Imagine not being able to go into your favorite store, utilize services for banking or paying bills, or not being able to get treatment from your doctor! As an individual with a disability myself, disability for many years has been believed to be a disadvantage or an ugly word. When in fact, disability means being adaptable; individuals being flexible and able to change as the environment increasingly alters over time. Many people with disabilities experience challenges every day; wanting to access public facilities and services just as the general public does. While we may have laws like the Americans with Disabilities Act, The Rehabilitation Act of 1973, IDEA, and the Civil Rights Act of 1964, legislation isn’t always enough. People have to collaborate to make change that benefits people with disabilities living in the communities of South Carolina.
One of the rights of access that is guaranteed by the law, but one that is not always upheld is the right to have a service dog in order to be independent in community living. As a service dog partner, I have had difficulties with access to community locations, and been denied participation in activities in the community because I have a service dog. Rather than get upset or hurt, I made the decision to educate and communicate the needs of individuals who utilize service animals to public officials, service providers, businesses, community organizations, police and emergency responders, and the general public, as a whole. But one person’s voice isn’t enough, all of us can come together and make a difference. Many of us did just that on Tuesday, April 26, 2016.
Advocacy Day for Access and Independence took place on the Statehouse grounds in the city of Columbia, South Carolina on Tuesday. People from over 25 organizations, throughout the state of South Carolina, including PAALS, came together to voice their opinions, beliefs, and concerns that individuals with disabilities have access to community resources, public facilities, and public accommodations that serve the community. I had the privilege of co- emceeing the event with my sidekick, Casper.
Throughout this monumental event with 330 people in attendance, we got to hear from and meet lawmakers that included Senator Katrina Shealy, Attorney General Alan Wilson, and Councilman Jim Manning, to name but a few, and other individuals with disabilities who want to see the community be more accessible to all individuals with all types of disabilities who utilize all types of service animals. As I was facilitating introductions of guest speakers, one of the lawmakers said to me, “You have a PAALS dog; and I responded, yes, I do, and without him, employment, access to public restrooms, transportation, opening doors to stores, and living independently would not be possible.” You see, service dogs are not just cuddly beings, they make the difference between people like myself with disabilities opening the door to a business, or waiting outside in the rain, paying the cashier for your bill or not going out to eat, getting up in the dentist’s chair or exam table, or not receiving medical treatment.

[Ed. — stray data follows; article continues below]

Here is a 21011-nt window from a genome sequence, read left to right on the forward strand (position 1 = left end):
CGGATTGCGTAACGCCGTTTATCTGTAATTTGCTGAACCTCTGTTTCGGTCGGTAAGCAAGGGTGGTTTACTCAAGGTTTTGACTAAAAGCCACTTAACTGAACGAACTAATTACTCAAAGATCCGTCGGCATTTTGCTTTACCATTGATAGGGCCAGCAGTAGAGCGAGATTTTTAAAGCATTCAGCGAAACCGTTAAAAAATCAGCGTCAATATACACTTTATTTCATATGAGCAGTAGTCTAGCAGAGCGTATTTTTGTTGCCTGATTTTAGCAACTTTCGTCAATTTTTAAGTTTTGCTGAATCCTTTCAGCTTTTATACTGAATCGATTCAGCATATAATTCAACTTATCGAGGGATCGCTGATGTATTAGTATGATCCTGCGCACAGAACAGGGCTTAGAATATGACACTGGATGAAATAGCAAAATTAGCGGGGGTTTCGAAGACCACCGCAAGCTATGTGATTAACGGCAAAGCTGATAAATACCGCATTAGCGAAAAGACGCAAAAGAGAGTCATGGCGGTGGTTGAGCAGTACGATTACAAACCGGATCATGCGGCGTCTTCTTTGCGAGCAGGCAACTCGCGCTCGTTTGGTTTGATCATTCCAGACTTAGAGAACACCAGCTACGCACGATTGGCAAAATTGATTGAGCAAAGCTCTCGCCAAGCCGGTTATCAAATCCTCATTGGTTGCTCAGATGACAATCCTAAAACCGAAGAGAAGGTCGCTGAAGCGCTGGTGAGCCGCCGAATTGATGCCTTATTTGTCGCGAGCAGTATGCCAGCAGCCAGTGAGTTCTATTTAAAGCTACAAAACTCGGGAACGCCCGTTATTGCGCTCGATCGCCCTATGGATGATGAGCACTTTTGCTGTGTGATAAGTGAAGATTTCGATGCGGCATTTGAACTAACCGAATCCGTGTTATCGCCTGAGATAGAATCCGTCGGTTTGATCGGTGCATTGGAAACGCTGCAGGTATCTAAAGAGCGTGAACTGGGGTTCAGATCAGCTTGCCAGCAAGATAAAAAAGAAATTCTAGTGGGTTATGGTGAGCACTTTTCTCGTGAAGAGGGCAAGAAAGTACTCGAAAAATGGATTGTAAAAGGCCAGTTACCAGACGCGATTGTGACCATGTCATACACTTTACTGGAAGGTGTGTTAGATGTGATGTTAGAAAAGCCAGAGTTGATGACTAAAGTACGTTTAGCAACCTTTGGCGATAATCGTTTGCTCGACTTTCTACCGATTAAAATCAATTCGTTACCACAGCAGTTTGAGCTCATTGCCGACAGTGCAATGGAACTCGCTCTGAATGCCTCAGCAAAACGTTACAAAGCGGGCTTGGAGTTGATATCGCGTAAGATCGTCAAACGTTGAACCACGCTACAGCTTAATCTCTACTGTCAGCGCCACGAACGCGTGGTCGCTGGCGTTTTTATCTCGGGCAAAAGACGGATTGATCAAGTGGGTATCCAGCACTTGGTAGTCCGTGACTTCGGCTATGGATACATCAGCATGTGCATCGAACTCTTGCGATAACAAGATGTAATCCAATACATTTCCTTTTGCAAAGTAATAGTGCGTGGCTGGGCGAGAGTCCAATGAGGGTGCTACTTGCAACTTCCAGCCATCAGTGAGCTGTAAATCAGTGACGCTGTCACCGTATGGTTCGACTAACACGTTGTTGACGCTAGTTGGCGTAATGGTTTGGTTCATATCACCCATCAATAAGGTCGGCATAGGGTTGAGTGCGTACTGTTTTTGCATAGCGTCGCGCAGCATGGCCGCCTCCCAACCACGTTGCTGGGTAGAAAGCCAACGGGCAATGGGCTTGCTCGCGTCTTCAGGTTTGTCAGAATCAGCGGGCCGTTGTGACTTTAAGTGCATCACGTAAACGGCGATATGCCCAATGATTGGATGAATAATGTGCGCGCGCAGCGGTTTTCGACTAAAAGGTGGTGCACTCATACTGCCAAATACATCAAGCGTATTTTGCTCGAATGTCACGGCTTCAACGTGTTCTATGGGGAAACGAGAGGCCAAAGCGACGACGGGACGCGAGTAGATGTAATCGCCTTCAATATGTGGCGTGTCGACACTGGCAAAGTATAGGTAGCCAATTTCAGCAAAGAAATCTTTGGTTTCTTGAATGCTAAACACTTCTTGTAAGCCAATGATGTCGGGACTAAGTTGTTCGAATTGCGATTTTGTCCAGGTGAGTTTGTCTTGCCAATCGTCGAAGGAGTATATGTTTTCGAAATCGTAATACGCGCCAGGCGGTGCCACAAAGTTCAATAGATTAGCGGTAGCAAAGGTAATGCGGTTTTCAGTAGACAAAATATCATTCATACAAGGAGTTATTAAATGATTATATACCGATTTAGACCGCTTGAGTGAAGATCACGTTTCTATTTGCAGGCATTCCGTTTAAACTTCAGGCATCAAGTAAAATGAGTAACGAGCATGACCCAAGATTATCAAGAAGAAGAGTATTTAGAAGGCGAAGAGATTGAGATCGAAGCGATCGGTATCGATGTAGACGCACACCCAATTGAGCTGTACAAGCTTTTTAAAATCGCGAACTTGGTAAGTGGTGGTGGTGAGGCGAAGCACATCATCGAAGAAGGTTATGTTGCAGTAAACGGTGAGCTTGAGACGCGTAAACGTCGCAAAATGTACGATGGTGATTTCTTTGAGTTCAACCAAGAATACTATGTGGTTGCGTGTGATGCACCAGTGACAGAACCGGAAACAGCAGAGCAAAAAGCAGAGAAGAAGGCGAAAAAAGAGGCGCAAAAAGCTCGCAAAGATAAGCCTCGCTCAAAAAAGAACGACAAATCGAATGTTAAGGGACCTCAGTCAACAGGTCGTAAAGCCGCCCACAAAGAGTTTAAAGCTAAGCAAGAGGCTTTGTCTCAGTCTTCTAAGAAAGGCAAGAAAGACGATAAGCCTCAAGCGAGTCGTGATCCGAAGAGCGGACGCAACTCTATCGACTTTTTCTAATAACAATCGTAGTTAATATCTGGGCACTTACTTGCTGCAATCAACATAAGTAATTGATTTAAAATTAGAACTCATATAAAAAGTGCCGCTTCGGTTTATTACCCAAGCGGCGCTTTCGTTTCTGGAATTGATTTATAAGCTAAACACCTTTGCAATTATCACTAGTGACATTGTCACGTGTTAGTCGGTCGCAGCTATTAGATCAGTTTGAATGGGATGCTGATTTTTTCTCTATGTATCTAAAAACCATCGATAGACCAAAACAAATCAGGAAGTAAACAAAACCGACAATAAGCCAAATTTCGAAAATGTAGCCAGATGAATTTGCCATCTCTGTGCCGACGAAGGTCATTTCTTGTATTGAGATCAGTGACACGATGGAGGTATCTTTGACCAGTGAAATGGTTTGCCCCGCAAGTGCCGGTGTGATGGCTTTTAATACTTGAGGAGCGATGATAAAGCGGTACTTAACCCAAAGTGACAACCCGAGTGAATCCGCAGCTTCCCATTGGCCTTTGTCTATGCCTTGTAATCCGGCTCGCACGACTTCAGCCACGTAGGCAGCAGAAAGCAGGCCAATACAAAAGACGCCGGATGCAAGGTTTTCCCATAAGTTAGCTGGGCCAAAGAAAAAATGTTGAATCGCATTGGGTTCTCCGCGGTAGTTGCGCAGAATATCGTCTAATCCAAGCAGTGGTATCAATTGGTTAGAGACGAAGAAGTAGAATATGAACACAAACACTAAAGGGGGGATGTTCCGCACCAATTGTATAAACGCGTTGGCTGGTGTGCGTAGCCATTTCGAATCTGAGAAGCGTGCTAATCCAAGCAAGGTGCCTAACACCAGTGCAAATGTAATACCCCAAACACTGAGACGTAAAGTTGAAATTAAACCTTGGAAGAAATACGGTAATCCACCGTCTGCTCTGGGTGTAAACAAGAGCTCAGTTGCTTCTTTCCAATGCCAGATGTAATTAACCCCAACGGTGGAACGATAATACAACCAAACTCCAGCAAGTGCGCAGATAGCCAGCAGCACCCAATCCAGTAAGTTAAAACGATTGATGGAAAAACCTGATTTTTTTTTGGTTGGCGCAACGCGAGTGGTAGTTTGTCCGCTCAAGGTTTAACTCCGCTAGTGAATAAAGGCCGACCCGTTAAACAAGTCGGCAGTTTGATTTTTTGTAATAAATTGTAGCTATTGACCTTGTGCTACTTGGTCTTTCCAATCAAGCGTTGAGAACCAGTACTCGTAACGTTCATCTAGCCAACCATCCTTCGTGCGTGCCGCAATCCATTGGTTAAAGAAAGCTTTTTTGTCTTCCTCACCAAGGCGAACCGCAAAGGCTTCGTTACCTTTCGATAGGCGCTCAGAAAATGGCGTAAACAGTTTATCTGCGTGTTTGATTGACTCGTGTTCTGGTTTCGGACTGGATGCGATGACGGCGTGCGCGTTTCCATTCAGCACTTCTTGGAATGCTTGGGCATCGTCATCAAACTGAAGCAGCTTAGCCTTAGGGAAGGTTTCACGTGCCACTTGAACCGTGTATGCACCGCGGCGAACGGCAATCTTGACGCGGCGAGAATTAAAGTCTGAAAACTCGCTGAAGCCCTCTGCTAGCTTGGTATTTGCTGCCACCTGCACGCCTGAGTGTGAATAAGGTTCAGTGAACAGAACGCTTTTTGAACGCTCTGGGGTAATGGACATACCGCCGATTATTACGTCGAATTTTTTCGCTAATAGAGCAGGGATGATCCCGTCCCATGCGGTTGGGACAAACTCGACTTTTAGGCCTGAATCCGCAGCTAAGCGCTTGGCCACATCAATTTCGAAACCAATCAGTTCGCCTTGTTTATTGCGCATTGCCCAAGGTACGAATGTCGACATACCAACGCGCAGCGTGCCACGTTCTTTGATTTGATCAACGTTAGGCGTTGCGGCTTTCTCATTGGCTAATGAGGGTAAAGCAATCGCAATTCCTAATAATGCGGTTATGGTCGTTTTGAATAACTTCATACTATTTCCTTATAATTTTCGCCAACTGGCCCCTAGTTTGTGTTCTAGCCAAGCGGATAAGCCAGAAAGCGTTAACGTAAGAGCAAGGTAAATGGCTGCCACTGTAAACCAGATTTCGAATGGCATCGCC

Partnerships make a difference! When we as service dog clients, staff of PAALS, volunteers of PAALS, and community supporters of PAALS come together and support access for individuals with disabilities, we are paving the way for independence and education of the public regarding service animals. I am reminded of thoughts from James Baldwin, “Not everything that is faced can be changed, but nothing can be changed until it is faced.” All of us coming together means we want to make a difference in the lives of people with disabilities and those who use service dogs across South Carolina.
By participating as well as advocating for the wants, needs, and rights of individuals with disabilities and service dogs, we are all a part of educating our local communities! When our voices are combined, we can unlock the barriers of community living in South Carolina and people with disabilities with service dogs will have access, independence, and equality in the future! Support PAALS and Able South Carolina, who work tirelessly as non-profits to educate the community on service dogs, service animal rights and regulations under the ADA and SC law, the importance of independent living, and most importantly, living a quality, inclusive life in the communities of South Carolina through participation in Midlands Gives on Tuesday, May 3, 2016.
A HUGE thank you to Photographer and Able SC board member, Jim Dukes for taking these amazing photos!